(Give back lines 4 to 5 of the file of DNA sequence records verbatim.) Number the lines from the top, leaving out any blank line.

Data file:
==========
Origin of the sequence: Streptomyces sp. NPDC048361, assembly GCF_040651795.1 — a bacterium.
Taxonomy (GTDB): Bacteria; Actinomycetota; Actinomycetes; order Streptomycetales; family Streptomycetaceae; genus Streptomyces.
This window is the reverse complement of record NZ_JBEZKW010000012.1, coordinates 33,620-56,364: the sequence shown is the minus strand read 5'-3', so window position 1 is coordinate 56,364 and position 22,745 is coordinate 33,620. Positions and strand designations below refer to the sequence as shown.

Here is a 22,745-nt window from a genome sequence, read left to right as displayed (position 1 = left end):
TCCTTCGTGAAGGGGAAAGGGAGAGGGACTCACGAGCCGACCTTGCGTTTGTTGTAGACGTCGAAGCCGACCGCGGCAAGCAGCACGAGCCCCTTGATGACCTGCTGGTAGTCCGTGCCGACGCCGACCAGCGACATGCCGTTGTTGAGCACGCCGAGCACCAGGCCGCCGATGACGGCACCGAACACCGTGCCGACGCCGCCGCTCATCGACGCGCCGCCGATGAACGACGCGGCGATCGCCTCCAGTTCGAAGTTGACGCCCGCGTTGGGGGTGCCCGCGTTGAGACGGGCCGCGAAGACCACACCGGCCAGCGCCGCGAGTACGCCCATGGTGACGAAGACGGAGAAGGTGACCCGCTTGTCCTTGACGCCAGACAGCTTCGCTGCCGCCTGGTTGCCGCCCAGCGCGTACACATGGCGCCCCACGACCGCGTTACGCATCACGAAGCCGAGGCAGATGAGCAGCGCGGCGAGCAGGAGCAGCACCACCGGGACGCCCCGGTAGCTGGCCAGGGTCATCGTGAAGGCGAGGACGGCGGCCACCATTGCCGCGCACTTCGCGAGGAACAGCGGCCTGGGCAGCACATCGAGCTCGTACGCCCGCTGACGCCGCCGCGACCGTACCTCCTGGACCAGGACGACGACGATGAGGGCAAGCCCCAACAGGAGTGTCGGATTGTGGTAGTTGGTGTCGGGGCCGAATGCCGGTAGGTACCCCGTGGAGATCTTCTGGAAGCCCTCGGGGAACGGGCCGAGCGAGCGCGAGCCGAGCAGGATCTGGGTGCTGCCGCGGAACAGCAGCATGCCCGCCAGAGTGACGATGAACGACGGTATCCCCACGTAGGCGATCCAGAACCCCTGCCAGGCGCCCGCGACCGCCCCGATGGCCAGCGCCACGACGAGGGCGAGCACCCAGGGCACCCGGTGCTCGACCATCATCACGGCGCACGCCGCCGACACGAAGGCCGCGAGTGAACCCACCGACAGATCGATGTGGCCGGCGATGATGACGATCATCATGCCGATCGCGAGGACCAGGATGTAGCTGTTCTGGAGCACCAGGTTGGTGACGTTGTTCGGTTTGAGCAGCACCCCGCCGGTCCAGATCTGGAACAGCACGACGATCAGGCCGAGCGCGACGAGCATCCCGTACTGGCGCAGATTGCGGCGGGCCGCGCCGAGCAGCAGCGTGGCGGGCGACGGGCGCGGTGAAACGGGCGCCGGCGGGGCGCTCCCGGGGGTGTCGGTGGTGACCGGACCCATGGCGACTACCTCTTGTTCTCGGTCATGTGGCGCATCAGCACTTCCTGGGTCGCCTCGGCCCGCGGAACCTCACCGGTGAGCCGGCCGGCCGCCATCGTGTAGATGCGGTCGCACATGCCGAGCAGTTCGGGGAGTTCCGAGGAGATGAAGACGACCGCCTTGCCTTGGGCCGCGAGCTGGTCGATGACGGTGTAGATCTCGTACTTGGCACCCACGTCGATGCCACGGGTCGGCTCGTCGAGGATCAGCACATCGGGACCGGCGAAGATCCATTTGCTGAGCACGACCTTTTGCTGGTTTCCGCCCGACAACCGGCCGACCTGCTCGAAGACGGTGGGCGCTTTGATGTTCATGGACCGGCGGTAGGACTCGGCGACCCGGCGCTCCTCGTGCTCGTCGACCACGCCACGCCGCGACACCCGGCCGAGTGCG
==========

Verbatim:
Here is a 22,745-nt window from a genome sequence, read left to right as displayed (position 1 = left end):
TCCTTCGTGAAGGGGAAAGGGAGAGGGACTCACGAGCCGACCTTGCGTTTGTTGTAGACGTCGAAGCCGACCGCGGCAAGCAGCACGAGCCCCTTGATGACCTGCTGGTAGTCCGTGCCGACGCCGACCAGCGACATGCCGTTGTTGAGCACGCCGAGCACCAGGCCGCCGATGACGGCACCGAACACCGTGCCGACGCCGCCGCTCATCGACGCGCCGCCGATGAACGACGCGGCGATCGCCTCCAGTTCGAAGTTGACGCCCGCGTTGGGGGTGCCCGCGTTGAGACGGGCCGCGAAGACCACACCGGCCAGCGCCGCGAGTACGCCCATGGTGACGAAGACGGAGAAGGTGACCCGCTTGTCCTTGACGCCAGACAGCTTCGCTGCCGCCTGGTTGCCGCCCAGCGCGTACACATGGCGCCCCACGACCGCGTTACGCATCACGAAGCCGAGGCAGATGAGCAGCGCGGCGAGCAGGAGCAGCACCACCGGGACGCCCCGGTAGCTGGCCAGGGTCATCGTGAAGGCGAGGACGGCGGCCACCATTGCCGCGCACTTCGCGAGGAACAGCGGCCTGGGCAGCACATCGAGCTCGTACGCCCGCTGACGCCGCCGCGACCGTACCTCCTGGACCAGGACGACGACGATGAGGGCAAGCCCCAACAGGAGTGTCGGATTGTGGTAGTTGGTGTCGGGGCCGAATGCCGGTAGGTACCCCGTGGAGATCTTCTGGAAGCCCTCGGGGAACGGGCCGAGCGAGCGCGAGCCGAGCAGGATCTGGGTGCTGCCGCGGAACAGCAGCATGCCCGCCAGAGTGACGATGAACGACGGTATCCCCACGTAGGCGATCCAGAACCCCTGCCAGGCGCCCGCGACCGCCCCGATGGCCAGCGCCACGACGAGGGCGAGCACCCAGGGCACCCGGTGCTCGACCATCATCACGGCGCACGCCGCCGACACGAAGGCCGCGAGTGAACCCACCGACAGATCGATGTGGCCGGCGATGATGACGATCATCATGCCGATCGCGAGGACCAGGATGTAGCTGTTCTGGAGCACCAGGTTGGTGACGTTGTTCGGTTTGAGCAGCACCCCGCCGGTCCAGATCTGGAACAGCACGACGATCAGGCCGAGCGCGACGAGCATCCCGTACTGGCGCAGATTGCGGCGGGCCGCGCCGAGCAGCAGCGTGGCGGGCGACGGGCGCGGTGAAACGGGCGCCGGCGGGGCGCTCCCGGGGGTGTCGGTGGTGACCGGACCCATGGCGACTACCTCTTGTTCTCGGTCATGTGGCGCATCAGCACTTCCTGGGTCGCCTCGGCCCGCGGAACCTCACCGGTGAGCCGGCCGGCCGCCATCGTGTAGATGCGGTCGCACATGCCGAGCAGTTCGGGGAGTTCCGAGGAGATGAAGACGACCGCCTTGCCTTGGGCCGCGAGCTGGTCGATGACGGTGTAGATCTCGTACTTGGCACCCACGTCGATGCCACGGGTCGGCTCGTCGAGGATCAGCACATCGGGACCGGCGAAGATCCATTTGCTGAGCACGACCTTTTGCTGGTTTCCGCCCGACAACCGGCCGACCTGCTCGAAGACGGTGGGCGCTTTGATGTTCATGGACCGGCGGTAGGACTCGGCGACCCGGCGCTCCTCGTGCTCGTCGACCACGCCACGCCGCGACACCCGGCCGAGTGCG